ENGL 151
Lying About the Truth: Writing about Autobiographical Writing
Last Offered Fall 2023
Division I Writing Skills
This course is not offered in the current catalog

Class Details

The goal of this course is to teach you how to write a clear, well-argued, intelligible and interesting analytical paper. We will spend most of our class time actively engaged in a variety of techniques to improve your critical reasoning and analytical skills, both written and oral. Though the skills you learn will be applicable to other disciplines, and a central purpose of the course is to improve all aspects of your writing, this is a literature class, designed partly to prepare you for upper level courses in the English Department, so we will, therefore, spend equal time on the interpretation of literature, in this case, contemporary American autobiographical fiction. All readers fall prey to it: the autobiographical fallacy–the conflation of author and narrator. Writers know readers are susceptible to it. A course designed to explore the uses and abuses of the autobiographical fallacy by contemporary American authors. How do writers of autobiographical fiction take advantage of this tendency? What role does the autobiographical play in a writer’s authority? What’s the relationship between reader and writer in autobiographical writing? What do writers of such fiction want from a reader, and how does encouraging the autobiographical fallacy get them what they want? Reading list may include: Tim O’Brien, Yiyun Li, Junot Diaz, ZZ Packer, Lorrie Moore, Amy Hempel, Nam Le, Dorothy Allison, Ocean Vuong.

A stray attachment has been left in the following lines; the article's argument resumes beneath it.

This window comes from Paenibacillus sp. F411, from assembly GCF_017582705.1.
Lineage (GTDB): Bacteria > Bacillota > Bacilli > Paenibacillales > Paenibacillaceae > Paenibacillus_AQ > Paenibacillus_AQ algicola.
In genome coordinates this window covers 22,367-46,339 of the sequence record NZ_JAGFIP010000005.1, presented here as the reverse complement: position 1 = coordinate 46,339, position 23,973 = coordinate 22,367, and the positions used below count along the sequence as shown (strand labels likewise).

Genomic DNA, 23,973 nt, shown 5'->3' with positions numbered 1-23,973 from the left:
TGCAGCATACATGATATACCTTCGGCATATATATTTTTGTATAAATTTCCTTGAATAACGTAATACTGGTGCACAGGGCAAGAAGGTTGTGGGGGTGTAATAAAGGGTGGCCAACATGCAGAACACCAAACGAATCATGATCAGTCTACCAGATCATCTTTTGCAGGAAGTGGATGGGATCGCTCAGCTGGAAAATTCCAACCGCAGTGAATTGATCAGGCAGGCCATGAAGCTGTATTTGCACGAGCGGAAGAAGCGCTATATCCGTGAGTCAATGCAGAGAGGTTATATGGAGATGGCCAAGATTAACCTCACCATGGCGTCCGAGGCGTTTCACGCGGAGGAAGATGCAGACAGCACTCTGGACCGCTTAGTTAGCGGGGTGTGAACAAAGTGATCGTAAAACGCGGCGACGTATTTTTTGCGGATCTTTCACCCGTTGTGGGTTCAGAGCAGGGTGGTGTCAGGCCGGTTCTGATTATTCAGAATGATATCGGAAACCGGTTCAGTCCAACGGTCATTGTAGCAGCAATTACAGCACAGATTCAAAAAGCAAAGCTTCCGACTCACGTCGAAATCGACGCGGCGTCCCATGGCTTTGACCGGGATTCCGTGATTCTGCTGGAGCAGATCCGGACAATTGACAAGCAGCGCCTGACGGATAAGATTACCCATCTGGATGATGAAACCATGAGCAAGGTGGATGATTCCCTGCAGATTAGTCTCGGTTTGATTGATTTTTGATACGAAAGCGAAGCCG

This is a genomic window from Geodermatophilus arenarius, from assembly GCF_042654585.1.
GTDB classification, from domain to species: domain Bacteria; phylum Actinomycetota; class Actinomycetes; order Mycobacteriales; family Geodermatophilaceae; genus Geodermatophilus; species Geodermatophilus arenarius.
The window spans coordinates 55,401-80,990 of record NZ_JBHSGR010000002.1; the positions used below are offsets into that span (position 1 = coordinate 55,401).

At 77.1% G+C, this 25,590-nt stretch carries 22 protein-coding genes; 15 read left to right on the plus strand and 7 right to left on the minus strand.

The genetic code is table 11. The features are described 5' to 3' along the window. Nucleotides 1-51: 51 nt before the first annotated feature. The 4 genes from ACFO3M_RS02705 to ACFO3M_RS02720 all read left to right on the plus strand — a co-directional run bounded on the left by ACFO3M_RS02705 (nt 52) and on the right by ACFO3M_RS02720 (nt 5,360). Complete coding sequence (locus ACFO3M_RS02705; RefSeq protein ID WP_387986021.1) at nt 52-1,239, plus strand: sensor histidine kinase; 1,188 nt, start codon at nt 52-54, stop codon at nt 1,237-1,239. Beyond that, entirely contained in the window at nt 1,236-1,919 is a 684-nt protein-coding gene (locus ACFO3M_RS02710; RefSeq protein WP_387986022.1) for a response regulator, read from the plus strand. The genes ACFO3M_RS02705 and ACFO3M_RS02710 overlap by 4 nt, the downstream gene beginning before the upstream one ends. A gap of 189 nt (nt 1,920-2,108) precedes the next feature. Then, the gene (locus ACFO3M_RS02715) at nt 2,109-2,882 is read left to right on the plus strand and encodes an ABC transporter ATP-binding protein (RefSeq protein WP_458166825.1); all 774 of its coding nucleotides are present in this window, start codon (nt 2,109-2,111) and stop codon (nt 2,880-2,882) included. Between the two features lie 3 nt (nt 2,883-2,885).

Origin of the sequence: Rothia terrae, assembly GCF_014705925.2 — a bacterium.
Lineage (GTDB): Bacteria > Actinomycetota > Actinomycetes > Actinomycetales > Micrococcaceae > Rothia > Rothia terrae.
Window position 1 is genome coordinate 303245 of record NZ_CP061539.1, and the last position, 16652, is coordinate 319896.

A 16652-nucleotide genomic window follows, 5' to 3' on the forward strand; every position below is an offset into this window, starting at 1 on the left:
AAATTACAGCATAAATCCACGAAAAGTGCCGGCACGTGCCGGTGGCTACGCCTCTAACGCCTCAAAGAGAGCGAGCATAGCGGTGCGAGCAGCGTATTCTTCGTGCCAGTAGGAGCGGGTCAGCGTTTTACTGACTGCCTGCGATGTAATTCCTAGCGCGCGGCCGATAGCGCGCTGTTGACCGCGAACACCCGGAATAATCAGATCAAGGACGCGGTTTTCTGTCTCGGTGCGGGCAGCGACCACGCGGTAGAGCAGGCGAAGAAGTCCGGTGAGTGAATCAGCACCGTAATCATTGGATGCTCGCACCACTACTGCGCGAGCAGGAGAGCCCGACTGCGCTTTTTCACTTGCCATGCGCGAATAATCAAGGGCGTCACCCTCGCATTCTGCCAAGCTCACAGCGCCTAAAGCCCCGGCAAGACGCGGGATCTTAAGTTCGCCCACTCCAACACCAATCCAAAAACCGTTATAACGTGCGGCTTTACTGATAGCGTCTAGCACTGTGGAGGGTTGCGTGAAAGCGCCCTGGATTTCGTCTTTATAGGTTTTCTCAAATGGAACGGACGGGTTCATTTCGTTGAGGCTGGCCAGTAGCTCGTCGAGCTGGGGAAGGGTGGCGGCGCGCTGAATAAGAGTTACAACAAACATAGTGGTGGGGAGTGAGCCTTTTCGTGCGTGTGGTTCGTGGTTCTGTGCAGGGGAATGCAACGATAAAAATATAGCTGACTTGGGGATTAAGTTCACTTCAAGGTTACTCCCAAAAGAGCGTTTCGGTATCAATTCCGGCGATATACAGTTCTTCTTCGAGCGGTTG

The Class: Format: seminar
Limit: 12
Expected: 12
Class#: 1820
Grading: yes pass/fail option, no fifth course option
Requirements/Evaluation: Several short essays, most with drafts and revisions, one student-led class discussion, written comments on published and student work, active participation in discussions.
Prerequisites: None
Enrollment Preferences: Preference to First Year students who do not have a 5 on the AP Lit exam or a 6 or 7 on the IB and have not previously taken a 100-level course.
Distributions: Division I Writing Skills
WS Notes: Five papers, of varying lengths, most of which will go through multiple drafts. Extensive time spent in and out of class on every stage of the writing process. Opportunities to meet with professor outside of class at any stage of writing. Revision built into the course assignments. Commenting on published and peer work as a way to further develop one's own editorial eye.
Attributes: ENGL Literary Histories C

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